Monday, November 20, 2006

Strange deal under the Sun.

I saw this $330 Million piece of merger news last week and I'm puzzled. What is the point of SunPower and Powerlight merging? I already posted the question over at Cleantech blog.

SunPowerLight will combine two steps in the solar value chain: making modules and installing them. But these are distinct activities and it is hard to see major cost savings by attempts to integrate them. Meanwhile I see clear risks to both business as existing customers/suppliers try to realign business that will currently benefit a "new" competitor.

Don't get me wrong, there are major cost savings to be had both in making modules cheaper (longtime readers will know that I am developing IP in this area) and bringing down costs on the installer end. Unfortunately this appears to be a defensive merger in an otherwise expanding marketplace. The best analysis on the topic seems to conclude that SunPower thinks owning Powerlight will ensure it a distribution channel and help it maintain market share as the silicon shortage draws to a close sometime in the next 12 months.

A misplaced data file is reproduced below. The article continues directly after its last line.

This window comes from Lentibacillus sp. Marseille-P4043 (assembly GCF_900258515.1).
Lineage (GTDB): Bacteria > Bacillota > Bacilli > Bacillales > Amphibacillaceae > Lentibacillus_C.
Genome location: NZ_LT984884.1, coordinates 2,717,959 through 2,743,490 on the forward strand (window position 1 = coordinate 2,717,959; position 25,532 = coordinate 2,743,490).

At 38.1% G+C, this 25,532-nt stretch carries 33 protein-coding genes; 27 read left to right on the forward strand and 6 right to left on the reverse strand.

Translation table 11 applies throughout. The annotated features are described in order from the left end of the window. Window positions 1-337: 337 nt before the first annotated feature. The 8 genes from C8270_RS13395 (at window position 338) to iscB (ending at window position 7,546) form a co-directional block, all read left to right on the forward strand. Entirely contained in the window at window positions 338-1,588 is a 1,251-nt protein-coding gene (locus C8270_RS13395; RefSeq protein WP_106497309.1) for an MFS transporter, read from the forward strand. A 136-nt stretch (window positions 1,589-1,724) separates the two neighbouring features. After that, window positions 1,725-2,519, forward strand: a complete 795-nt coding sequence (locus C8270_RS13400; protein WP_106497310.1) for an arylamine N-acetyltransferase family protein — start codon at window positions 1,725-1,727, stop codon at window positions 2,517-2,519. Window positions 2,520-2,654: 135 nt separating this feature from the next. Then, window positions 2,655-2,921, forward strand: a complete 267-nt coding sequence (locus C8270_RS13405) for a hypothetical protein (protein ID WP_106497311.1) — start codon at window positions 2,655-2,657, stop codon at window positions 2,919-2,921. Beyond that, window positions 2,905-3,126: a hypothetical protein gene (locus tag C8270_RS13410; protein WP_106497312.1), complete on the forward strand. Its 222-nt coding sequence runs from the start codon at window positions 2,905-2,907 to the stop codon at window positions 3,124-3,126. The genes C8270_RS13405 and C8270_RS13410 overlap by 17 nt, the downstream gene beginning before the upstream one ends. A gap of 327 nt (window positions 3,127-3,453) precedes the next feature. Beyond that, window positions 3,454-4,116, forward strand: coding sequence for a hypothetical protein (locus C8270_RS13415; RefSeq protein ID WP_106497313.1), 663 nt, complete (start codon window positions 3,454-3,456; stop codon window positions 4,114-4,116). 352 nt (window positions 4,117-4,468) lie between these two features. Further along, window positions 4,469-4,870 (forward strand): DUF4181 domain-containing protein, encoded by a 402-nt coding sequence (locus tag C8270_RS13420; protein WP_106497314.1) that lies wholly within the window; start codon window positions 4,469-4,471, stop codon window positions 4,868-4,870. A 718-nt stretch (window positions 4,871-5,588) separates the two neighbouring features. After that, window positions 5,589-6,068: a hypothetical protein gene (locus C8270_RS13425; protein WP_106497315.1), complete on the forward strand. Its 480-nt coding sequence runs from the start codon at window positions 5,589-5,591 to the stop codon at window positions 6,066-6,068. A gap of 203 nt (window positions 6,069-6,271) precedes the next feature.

While an end to the shortage would be good news on the cost side for SunPower, all its competitors will benefit as well, leading to fierce price competition. If demand were not to increase as costs drop, a glut could develop. My personal opinion is that demand will explode as costs fall. Many people quote the kilowatt hour (kwh) cost of solar in the $0.25-$0.30 range today. By several methods of analysis the price of solar is likely to fall by 20-40% over the next 5 years. Many sources point to a 5-6%/yr historical decline in the cost of solar which would suggest a 25-30% decline. Combine historical trends with a potentially large drop in the cost of silicon (by 30% or more as the recent silicon price squeeze unwinds) and the delivered cost of solar drops to $0.15-$0.18 kwh with a reasonable degree of probablitiy. At these prices, solar becomes fully competative with delivered power in several major markets (Japan, NY, Hawaii) without subsidy.

I can't help but think that SunPower competitors must be cheering this deal as it will distract the management team for at least the next 6 months.


Post a Comment

<< Home